Bleeding and Spotting in Early Pregnancy

    Bleeding and spotting during the first 2-3 months of your pregnancy is a very common event and is seen in about 1 in 3 pregnancies. Though vaginal bleeding during the first 20 weeks without any other signs like passing tissue or cramps is also known as a “threatened abortion”, most women with early spotting will go on and have a healthy baby. “Threatened abortion” means that it is possible that the early bleeding could be an early indication of a miscarriage. An actual miscarriage is more likely if there is bright red blood, usually heavier than a period, together with cramping.

     



    A miscarriage can happen over a period of several days, but the pregnancy in most women with some bleeding and a threatened abortion will continue normally and they will have a healthy baby.

    When you are bleeding in the first 2-3 months and especially if you have pain in the lower abdomen, then the first thing to exclude is an ectopic pregnancy, a pregnancy outside the uterus. If you previously had a sonogram and your doctor saw the pregnancy inside the uterus, then an ectopic pregnancy is usually not present.

    Fetus ultrasound 14 weeks

    Many women who bleed are concerned about the possibility of miscarriage and are reassured by a normal test.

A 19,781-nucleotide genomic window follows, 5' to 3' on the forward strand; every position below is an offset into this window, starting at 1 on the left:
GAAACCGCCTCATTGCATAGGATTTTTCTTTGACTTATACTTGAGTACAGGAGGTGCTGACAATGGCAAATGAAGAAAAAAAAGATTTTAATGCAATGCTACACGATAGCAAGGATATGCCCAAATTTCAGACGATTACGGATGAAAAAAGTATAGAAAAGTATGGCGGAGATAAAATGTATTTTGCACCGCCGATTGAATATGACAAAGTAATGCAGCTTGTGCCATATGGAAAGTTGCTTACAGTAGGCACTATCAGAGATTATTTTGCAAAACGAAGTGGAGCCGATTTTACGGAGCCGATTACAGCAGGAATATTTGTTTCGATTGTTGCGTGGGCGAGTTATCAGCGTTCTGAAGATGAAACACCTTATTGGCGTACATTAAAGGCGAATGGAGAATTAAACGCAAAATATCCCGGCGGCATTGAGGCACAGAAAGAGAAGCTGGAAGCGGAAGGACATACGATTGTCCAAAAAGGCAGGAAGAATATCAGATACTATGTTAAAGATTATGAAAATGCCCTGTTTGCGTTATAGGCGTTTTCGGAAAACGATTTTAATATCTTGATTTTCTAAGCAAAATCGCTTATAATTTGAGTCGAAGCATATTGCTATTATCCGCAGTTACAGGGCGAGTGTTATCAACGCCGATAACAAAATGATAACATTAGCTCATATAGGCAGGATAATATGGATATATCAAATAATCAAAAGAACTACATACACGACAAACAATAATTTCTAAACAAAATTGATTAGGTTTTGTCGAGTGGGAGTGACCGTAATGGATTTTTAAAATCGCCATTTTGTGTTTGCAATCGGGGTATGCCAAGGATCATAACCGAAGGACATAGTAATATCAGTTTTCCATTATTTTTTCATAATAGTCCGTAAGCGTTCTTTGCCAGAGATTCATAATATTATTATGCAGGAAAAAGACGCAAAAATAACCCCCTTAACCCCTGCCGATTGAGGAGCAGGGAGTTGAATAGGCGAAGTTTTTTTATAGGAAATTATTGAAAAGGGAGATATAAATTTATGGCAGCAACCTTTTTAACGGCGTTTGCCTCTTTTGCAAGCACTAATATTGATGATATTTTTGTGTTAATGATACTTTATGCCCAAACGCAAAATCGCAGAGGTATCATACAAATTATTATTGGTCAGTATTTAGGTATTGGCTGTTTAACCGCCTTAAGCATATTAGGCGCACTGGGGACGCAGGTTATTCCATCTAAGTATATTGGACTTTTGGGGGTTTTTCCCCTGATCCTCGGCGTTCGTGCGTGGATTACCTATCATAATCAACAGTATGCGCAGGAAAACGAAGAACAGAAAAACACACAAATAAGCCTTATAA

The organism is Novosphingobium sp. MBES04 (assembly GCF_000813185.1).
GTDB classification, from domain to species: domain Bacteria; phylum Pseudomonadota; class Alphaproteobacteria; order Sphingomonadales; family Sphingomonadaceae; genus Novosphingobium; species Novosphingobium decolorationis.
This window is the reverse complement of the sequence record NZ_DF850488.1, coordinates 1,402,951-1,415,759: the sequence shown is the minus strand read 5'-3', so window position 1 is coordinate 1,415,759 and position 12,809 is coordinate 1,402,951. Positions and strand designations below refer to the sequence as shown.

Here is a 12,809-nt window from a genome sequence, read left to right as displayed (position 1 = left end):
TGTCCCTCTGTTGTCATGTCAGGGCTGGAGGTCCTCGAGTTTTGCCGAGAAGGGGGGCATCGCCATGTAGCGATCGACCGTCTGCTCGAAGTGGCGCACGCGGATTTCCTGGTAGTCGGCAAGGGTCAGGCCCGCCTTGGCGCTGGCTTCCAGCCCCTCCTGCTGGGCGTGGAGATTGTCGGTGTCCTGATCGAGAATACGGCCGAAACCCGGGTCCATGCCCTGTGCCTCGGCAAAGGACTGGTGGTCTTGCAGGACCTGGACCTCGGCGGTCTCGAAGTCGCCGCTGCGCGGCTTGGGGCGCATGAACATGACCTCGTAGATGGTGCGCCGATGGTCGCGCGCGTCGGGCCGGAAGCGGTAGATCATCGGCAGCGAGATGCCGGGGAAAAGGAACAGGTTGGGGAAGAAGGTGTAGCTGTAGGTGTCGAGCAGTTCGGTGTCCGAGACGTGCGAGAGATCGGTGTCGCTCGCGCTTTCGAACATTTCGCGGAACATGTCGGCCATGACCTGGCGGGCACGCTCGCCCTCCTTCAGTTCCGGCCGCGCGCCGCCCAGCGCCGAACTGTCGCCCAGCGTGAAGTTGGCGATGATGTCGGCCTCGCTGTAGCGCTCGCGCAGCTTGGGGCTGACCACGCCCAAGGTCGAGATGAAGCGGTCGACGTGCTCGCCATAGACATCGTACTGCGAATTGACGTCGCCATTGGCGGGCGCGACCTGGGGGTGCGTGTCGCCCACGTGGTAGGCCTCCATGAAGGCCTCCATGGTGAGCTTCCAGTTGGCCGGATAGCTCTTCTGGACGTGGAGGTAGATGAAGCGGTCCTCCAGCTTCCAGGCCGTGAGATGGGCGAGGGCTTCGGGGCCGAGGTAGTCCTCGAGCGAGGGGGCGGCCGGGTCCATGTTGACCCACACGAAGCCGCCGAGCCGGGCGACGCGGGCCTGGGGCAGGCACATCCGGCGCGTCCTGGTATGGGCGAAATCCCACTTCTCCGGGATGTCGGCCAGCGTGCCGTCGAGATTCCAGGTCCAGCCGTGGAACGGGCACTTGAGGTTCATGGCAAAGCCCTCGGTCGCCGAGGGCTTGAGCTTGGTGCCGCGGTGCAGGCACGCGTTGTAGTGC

Before the 7th week, especially shortly after you miss your period, a normally rising hCG (pregnancy hormone) titer is a reassuring sign that the pregnancy is progressing normally. You can check our hCG tool to verify that your hCG titer is rising normally.

    The fetus' heartbeat can usually be seen after the 6th-7th week of pregnancy, so seeing the fetal heart beat on ultrasound after the 7th week is very reassuring, but it's no guarantee that it’s not a miscarriage and that you are not in the process of having a miscarriage. Even if you see the fetal heartbeat, a miscarriage may sometimes develop over several days and become evident only a few days later. If it makes you feel more comfortable to see the fetus' heartbeat then let your doctor know and ask to make arrangements for a sonogram.

    The cause of a miscarriage in the first trimester is often poorly understood. It usually  indicates a faulty pregnancy, usually an abnormal implantation or an abnormal fetus. In either case there is no treatment.

    Many doctors suggest that patients with a threatened miscarriage or bleeding stay in bed. Staying in bed may decrease the bleeding but no study has shown that this in fact prevents a miscarriage. Unfortunately, at the present time there is no definite treatment for this kind of bleeding in the early stages of pregnancy.